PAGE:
After each pose, Andalusa made a note and a comment. A sampling: “No, not quite.” “That was hard for you, wasn’t it?” “Was that very hard for you?””Have you always been so tight in your hamstrings?” “You have problems with your shoulders, too.” “Look at where your knees are. They are not close to the floor.” “You’ll have to work on that. And that. And that….”

Andalusa wasn't wrong in her evaluation, but neither was she motivating

Andalusa wasn’t wrong in her evaluation, but neither was she motivating

I experienced not one moment of success in 90 minutes. She gave no extra credit for the little arm muscles I have been cultivating in reformer Pilates. She did not even nod at my sort of flat stomach. My conclusion is that they are featured on another test, not this one.

After each test item pose, Andalusa coached me on how I could improve what I was doing, and then urged me to practice often. I experienced immediate benefits from the tweaks she proferred. I rehearsed her suggestions in my mind, promising myself I would return to these stretches daily. But as the poses and suggestions for performance piled up, they scrambled in my mind. No surprise, now, two weeks later, I can remember almost nothing. What I do remember is the yawning gap between what I could do and how it ought to be done.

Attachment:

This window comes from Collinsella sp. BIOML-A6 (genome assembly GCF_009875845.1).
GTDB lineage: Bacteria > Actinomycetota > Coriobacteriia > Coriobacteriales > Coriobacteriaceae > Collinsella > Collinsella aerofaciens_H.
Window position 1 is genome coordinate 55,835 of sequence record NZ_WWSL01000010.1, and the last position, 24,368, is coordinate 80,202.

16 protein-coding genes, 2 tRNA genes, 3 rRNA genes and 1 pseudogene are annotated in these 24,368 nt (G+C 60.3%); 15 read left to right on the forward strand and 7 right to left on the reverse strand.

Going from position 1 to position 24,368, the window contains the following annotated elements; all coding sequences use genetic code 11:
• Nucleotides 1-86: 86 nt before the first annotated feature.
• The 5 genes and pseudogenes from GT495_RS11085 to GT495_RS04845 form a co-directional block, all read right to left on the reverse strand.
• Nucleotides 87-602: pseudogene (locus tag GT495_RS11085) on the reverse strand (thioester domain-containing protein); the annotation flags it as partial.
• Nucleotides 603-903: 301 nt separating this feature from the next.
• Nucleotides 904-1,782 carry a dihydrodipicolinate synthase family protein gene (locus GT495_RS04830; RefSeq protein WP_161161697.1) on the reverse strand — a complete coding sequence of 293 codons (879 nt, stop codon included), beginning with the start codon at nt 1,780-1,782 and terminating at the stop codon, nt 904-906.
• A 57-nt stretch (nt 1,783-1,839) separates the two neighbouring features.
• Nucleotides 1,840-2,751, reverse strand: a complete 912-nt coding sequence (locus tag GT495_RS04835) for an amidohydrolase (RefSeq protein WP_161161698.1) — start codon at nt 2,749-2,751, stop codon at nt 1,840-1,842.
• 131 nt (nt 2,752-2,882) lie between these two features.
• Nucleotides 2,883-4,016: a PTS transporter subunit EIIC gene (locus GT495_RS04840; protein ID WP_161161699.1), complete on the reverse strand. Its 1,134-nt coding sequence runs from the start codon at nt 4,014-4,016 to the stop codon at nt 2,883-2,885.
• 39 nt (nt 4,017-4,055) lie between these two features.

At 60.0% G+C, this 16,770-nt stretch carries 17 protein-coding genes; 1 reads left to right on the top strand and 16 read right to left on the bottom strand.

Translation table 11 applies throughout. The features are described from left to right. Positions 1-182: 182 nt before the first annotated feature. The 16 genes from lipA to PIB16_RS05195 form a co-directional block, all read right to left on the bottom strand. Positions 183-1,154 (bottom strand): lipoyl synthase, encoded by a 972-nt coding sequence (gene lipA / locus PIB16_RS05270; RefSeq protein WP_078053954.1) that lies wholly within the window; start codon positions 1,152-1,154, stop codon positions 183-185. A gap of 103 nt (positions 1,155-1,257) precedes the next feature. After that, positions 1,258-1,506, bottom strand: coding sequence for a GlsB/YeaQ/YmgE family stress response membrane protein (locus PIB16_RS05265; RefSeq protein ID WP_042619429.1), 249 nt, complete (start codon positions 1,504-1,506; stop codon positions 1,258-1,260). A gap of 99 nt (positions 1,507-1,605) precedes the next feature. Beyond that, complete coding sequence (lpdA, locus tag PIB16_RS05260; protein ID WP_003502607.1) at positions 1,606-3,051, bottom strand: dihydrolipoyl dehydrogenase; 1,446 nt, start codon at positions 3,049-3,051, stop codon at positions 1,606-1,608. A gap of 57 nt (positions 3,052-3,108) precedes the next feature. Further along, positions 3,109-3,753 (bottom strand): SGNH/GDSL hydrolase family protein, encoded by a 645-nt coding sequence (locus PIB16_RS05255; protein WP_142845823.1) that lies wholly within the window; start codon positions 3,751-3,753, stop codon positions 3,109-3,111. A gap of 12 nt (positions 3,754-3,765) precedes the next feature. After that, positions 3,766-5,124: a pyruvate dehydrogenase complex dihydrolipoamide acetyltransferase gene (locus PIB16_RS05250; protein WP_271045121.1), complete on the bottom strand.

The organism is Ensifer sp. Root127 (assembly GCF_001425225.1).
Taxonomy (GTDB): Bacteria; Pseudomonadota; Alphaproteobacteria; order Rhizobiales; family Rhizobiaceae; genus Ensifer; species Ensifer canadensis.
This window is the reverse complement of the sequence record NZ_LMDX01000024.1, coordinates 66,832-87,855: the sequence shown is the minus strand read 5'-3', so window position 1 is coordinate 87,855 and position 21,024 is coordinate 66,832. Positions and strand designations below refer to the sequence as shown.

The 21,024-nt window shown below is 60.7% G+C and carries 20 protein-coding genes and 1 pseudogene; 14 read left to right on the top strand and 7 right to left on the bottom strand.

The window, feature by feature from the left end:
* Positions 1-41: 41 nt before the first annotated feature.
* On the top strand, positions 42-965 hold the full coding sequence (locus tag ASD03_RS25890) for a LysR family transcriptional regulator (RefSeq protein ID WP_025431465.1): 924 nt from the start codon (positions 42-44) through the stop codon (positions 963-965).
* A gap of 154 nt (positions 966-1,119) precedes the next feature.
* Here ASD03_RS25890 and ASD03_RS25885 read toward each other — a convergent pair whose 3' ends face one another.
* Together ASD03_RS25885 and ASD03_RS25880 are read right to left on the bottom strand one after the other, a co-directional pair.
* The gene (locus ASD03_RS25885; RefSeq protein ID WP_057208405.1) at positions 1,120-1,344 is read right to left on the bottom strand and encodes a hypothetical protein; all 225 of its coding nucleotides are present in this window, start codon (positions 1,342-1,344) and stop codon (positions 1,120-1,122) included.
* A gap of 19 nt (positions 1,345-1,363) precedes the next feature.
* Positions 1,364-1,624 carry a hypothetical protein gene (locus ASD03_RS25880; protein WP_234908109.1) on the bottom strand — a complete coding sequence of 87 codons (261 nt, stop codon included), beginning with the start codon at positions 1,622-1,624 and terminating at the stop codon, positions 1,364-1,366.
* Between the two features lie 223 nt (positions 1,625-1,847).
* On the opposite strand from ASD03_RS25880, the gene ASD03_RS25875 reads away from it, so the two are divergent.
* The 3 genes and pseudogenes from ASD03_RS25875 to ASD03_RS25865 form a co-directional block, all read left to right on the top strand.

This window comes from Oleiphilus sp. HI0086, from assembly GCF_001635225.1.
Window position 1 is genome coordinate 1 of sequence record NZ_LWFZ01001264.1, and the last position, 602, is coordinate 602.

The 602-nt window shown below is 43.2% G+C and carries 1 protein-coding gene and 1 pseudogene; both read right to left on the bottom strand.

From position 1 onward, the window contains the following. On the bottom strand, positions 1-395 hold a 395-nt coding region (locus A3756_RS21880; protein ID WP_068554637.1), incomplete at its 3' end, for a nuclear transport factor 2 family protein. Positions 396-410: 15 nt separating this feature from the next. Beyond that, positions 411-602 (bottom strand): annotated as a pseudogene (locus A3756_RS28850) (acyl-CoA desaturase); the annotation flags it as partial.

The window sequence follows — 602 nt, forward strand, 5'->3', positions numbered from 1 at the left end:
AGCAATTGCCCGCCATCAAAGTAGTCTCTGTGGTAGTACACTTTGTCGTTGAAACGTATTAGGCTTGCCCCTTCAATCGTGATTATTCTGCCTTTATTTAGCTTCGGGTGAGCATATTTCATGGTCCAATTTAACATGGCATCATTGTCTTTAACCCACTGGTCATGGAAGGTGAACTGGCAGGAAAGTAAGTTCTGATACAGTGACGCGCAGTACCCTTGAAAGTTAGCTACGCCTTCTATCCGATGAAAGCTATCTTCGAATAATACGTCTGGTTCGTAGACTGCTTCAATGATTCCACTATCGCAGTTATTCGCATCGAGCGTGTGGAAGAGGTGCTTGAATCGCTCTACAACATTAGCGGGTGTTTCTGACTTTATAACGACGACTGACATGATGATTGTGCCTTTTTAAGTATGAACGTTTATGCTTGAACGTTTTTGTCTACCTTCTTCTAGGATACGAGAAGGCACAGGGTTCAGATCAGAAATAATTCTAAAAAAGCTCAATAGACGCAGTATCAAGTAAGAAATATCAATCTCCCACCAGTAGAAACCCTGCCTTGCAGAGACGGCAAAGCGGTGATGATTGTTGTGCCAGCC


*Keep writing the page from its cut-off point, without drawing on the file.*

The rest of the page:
How should it be done?

I talked about my interest in yoga with a friend. Like me, Antonia, her real name, wants to get into yoga. Like me, she wants to do the best she can do. And like me, she is an instructional technologist who, by disposition and profession, wants to know the standards. How are we going to do this if excellence is unclear to us?

Antonia described a conversation with a friend who has long enjoyed a yoga practice. Antonia was concerned that she wasn’t doing it right, that, for example, she wasn’t sending energy into her toes in the proper fashion. Her friend said, “Don’t worry about being perfect.” Antonia persisted, “How do I get it right?” Her friend responded, “Do it the way you think it should be done.”

This wasn’t at all satisfactory to Antonia. “How will I improve then? How do I know what to change?” she fretted. Her friend suggested that she not worry at all, that she is “exactly where she needs to be.”

Antonia is exactly where she needs to be with no clue about where that might be. Antonia and I looked at each other with disbelief.

The search continues

When a former student heard through the grapevine of my yoga aspirations, he contacted me, “You’re the last person I would expect to be taking yoga– and that is why you need it so much.” I think he has that right.